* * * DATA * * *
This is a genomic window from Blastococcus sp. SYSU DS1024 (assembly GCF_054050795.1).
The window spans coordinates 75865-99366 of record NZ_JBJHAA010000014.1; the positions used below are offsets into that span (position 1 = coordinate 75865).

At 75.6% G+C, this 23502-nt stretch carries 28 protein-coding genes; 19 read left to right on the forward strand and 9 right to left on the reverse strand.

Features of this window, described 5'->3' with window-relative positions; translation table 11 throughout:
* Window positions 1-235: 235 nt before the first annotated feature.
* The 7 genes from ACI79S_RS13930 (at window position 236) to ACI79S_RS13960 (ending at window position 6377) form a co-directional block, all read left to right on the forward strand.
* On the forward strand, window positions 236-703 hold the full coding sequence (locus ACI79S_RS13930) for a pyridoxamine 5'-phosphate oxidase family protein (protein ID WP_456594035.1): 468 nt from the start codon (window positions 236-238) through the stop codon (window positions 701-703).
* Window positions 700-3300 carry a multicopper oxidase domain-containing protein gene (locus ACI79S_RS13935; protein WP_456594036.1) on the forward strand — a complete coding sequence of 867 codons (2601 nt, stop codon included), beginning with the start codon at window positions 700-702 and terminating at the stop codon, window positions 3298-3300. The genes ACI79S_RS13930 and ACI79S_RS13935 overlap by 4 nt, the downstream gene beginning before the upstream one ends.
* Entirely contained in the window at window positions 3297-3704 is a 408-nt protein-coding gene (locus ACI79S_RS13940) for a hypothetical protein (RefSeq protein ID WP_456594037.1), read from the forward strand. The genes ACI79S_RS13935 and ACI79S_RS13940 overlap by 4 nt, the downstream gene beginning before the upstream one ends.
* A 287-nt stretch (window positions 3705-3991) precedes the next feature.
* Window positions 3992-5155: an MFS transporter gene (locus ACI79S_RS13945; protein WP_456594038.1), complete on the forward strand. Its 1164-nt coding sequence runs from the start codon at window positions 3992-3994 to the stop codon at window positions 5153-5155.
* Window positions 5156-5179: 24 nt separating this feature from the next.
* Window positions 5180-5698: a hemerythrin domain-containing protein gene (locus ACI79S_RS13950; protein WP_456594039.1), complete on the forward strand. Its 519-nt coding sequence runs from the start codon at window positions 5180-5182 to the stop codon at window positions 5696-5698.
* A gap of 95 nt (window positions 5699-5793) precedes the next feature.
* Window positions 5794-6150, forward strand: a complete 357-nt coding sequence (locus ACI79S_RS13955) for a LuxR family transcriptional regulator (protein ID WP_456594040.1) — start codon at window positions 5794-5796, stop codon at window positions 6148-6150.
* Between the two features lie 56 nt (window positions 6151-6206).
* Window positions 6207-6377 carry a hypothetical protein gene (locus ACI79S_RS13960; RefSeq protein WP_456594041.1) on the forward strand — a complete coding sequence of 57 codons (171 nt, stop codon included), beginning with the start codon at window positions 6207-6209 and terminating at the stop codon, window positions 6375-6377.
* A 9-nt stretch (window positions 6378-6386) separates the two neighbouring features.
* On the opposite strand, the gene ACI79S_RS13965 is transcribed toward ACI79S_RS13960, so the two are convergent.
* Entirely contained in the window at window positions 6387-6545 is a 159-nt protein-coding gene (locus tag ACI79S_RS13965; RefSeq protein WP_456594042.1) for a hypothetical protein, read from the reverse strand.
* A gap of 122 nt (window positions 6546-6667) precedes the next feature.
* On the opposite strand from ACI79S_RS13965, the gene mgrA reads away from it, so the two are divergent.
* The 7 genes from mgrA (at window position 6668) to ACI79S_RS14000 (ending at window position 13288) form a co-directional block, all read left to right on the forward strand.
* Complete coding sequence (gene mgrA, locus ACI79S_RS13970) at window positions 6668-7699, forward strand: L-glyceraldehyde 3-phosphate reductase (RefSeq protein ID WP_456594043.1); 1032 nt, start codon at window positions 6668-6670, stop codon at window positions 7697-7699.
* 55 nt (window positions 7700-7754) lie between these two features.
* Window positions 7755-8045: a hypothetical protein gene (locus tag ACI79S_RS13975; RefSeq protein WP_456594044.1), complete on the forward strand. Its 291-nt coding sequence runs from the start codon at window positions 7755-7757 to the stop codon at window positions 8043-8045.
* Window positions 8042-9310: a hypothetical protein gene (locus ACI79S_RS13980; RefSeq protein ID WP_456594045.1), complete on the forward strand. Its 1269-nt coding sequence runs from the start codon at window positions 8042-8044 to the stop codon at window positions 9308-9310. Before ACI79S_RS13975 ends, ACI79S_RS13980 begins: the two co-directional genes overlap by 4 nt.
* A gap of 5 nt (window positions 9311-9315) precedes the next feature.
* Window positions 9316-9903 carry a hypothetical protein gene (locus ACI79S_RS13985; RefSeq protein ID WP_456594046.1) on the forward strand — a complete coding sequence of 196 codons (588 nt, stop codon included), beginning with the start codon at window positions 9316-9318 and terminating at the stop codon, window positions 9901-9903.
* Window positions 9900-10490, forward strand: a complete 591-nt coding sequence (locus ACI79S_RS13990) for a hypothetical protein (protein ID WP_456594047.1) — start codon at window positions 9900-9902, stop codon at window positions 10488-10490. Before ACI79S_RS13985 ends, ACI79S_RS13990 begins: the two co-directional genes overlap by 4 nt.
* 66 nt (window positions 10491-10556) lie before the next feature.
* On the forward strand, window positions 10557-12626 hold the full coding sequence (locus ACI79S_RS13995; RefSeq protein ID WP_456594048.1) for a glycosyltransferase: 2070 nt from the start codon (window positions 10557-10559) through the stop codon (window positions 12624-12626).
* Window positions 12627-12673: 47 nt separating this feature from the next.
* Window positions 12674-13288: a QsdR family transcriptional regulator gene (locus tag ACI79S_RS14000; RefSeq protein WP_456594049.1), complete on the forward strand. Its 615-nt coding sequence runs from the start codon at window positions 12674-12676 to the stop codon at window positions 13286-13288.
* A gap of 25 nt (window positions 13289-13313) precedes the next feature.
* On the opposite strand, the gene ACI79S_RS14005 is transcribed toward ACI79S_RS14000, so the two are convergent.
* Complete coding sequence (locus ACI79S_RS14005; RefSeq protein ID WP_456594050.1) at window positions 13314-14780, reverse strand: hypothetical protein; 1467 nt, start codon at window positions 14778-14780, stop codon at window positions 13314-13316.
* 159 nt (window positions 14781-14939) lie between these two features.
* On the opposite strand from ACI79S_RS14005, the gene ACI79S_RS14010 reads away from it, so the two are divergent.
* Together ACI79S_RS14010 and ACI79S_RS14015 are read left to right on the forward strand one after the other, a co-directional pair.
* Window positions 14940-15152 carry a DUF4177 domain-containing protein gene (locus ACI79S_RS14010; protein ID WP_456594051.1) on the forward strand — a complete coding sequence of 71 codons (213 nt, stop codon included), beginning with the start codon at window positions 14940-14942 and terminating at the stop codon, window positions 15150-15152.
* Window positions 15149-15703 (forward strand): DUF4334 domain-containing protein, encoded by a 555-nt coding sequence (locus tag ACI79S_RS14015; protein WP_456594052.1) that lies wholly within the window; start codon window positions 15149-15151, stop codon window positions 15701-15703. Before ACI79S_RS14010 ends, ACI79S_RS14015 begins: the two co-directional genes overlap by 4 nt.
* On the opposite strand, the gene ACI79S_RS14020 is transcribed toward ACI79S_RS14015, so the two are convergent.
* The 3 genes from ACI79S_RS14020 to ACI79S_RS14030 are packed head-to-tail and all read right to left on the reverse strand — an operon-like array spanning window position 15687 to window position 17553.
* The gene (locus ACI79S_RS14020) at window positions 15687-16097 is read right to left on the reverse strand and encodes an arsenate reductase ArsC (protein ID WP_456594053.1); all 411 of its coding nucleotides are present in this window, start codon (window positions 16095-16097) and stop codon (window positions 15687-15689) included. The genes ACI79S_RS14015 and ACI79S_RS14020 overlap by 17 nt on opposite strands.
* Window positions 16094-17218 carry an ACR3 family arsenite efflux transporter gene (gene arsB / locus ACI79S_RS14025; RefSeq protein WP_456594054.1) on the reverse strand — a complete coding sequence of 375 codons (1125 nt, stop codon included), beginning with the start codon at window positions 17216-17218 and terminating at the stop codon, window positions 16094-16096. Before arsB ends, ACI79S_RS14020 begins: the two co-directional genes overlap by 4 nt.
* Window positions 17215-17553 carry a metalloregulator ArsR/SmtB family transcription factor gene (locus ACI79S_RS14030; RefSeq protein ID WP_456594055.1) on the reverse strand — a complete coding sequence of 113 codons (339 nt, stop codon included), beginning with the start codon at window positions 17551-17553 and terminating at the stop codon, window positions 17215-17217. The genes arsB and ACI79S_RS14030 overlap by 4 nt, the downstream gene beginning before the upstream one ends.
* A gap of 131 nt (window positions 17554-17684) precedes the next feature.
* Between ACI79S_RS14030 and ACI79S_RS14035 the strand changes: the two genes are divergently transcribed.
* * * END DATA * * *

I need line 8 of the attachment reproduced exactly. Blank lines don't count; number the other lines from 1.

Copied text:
* Window positions 700-3300 carry a multicopper oxidase domain-containing protein gene (locus ACI79S_RS13935; protein WP_456594036.1) on the forward strand — a complete coding sequence of 867 codons (2601 nt, stop codon included), beginning with the start codon at window positions 700-702 and terminating at the stop codon, window positions 3298-3300. The genes ACI79S_RS13930 and ACI79S_RS13935 overlap by 4 nt, the downstream gene beginning before the upstream one ends.